overspending on credit card

Why You Should Stop Overspending On Credit Cards

Stepping up into the world of credit cards is an exciting milestone that we often aren’t prepared for. It’s also a big adjustment. While most of us have an idea of how the credit card works before we dive in, it can be all too easy to get carried away or step back from responsible spending.

Stepping up into the world of credit cards is an exciting milestone that we often aren’t prepared for. It’s also a big adjustment. While most of us have an idea of how the credit card works before we dive in, it can be all too easy to get carried away or step back from responsible spending.

Credit card debt can impact your credit score. 

A credit card has the potential to boost or completely ruin your credit score, depending on how you go about it. Simple things, such as making a late payment, can affect you. And while it may be all too tempting to fork out on a big-ticket item that you can’t quite afford yet, there are plenty of reasons not to overspend on your credit card.

Here’s the thing, we are all guilty of overspending from time to time – and there’s nothing wrong with that. In fact, it can be fixed quite easily. But most people are simply unaware of how their spending behaviour is actually affecting them.

Next time you reach for that piece of plastic to pay for something, consider these 4 reasons you should stop overspending on credit cards.

  1. It Affects Your Credit Score

When it comes to taking out credit, even just a credit card, it is important to think about your long term goals. Everything you do now has an effect on what you can do in the future. Overspending on your credit card affects your credit score, which, in turn, makes it harder for you to take out any other loans in the future.

Did you know… even if you are under your credit limit, your credit score is still affected. This is referred to as your credit card utilisation ratio. If you have a $15,000 limit and have reached $14,500 on that card, the high amount of credit you are using is then reflected on your credit score.

  1. High Costs

Another reason you need to avoid overspending on your credit cards is the costs it accrues for you. If you overspend and are unable to pay the money back when it is due, you get charged with late fees. This has a snowball effect getting you into more and more debt that you can’t pay your way out of.

Once a payment is brought over to the next month, you then also have to pay interest on top of this, sinking you further into debt in the process.

While it is nice being able to use a credit card to buy things you need in the moment, if you are unable to meet payment deadlines, those items can be very costly with fees and interest added on top.

  1. Unforeseen Circumstances

Many people spend on their credit cards and happily reach their limit, knowing they will be able to pay it back the following payday. The problem with this method is that it doesn’t account for unforeseen circumstances that crop up in life: illness, car accidents, urgent house repairs. If you are overspending on your credit card and have an unexpected bill that needs to be paid, it will tip you over your limit and make it harder to come back from.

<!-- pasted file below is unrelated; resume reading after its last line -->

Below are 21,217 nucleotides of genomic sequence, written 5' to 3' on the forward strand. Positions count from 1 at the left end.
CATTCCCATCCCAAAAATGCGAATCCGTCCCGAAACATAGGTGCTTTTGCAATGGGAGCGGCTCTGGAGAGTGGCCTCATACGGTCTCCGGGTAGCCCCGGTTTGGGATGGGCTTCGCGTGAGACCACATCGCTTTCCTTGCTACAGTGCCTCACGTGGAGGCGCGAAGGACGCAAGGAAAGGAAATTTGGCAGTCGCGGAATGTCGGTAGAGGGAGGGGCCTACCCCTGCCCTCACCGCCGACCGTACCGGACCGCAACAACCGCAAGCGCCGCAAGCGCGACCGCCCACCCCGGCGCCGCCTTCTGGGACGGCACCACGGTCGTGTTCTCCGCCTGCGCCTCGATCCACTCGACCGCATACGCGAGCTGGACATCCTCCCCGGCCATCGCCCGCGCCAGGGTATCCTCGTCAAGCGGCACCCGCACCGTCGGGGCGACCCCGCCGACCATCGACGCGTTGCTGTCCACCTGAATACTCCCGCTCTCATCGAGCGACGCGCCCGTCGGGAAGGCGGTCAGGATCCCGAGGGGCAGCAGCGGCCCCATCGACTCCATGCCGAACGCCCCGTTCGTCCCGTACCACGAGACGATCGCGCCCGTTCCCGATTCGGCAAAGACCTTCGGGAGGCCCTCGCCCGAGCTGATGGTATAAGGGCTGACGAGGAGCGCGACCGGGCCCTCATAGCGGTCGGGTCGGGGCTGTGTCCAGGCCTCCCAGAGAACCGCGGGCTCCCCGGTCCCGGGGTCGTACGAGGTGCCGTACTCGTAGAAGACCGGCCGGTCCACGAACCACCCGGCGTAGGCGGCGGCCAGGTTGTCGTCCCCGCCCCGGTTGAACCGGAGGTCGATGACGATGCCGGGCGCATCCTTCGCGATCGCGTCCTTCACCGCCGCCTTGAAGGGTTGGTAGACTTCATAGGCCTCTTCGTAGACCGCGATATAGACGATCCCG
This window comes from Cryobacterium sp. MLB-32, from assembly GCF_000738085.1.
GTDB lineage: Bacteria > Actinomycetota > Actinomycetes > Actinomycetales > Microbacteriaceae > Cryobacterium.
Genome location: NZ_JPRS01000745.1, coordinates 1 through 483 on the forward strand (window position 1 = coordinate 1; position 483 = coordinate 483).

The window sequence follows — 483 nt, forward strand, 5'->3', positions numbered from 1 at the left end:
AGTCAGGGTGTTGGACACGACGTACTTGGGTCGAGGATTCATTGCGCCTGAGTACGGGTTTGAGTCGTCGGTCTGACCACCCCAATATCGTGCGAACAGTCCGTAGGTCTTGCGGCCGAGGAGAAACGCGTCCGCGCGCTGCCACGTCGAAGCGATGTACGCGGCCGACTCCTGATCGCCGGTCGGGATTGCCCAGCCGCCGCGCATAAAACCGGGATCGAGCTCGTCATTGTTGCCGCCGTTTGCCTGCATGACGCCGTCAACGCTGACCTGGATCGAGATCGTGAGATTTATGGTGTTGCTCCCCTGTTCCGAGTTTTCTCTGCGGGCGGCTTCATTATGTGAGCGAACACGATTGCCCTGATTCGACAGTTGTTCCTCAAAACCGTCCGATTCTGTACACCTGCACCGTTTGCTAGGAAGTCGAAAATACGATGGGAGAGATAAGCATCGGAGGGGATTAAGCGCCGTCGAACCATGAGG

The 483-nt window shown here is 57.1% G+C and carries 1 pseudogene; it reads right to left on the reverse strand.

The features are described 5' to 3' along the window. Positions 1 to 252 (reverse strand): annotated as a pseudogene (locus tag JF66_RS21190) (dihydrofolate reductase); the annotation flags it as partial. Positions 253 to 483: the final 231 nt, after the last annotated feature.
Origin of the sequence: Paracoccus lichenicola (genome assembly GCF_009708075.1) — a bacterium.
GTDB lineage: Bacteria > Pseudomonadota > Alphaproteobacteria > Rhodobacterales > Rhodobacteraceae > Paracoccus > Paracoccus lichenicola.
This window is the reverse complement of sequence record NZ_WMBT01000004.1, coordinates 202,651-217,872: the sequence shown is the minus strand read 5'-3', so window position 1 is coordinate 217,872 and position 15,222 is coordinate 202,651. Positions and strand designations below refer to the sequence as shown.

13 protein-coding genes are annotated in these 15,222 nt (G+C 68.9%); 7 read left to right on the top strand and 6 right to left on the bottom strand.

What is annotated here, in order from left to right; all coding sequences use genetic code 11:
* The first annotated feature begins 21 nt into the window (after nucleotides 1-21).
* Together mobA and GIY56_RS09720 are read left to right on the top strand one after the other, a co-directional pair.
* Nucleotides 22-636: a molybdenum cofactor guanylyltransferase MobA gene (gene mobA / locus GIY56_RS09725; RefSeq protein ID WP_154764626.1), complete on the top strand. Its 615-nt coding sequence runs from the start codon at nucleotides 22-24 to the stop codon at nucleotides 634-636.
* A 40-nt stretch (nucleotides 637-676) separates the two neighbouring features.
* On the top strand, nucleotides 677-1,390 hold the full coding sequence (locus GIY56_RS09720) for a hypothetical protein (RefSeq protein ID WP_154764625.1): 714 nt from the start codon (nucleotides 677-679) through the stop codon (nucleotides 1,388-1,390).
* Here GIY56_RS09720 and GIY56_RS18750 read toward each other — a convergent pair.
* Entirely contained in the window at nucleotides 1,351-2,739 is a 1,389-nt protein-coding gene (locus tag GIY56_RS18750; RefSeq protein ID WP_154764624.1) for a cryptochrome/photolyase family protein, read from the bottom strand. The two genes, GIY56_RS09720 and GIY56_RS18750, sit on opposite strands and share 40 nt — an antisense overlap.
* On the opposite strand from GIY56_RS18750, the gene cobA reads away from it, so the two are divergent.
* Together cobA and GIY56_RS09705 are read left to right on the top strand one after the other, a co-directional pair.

1. The Minimum Payment Will Increase

The minimum payment that is set on your credit card each month is based on the size of your credit card balance. If your balance keeps increasing as your overspend on your limit, then so does your monthly minimum payments.

Suffice to say, if you are already struggling to stick to your budget and overspending on your credit card, then an increase in monthly payments is going to place a high strain on your finances.

Just remember, you can always take back control and get yourself back on track financially. Here are some ways you can stop overspending on your credit card:

Budget

Set yourself a budget each month and factor in all your life expenses. This should also include money going into savings for a rainy day (unforeseen circumstances mentioned above). Ignore your credit limit, and instead, work off your budget. This will mean when you get your credit card bill in the mail, it won’t come as a huge shock and you’ll have no problem paying it off.

Think Before You Use

If you are an impulse buyer, consider leaving your credit card at home on your next trip to the shops. Every time you reach for it in your wallet, ask yourself “Can I afford this?”. Ignore how much credit you have on the card and consider your personal finances. By asking yourself this every time you make a purchase, you will have more control and make more sensible decisions.

Pay On Time

If you budget and think before you use, then you should have no issues with paying your credit card on time. This will then ensure you avoid any late fees or interest on the amount used, so you won’t find yourself spiraling further into debt.

Share this post

Share on facebook
Share on google
Share on twitter
Share on linkedin
Share on pinterest
Share on print
Share on email

Leave a Reply

Your email address will not be published. Required fields are marked *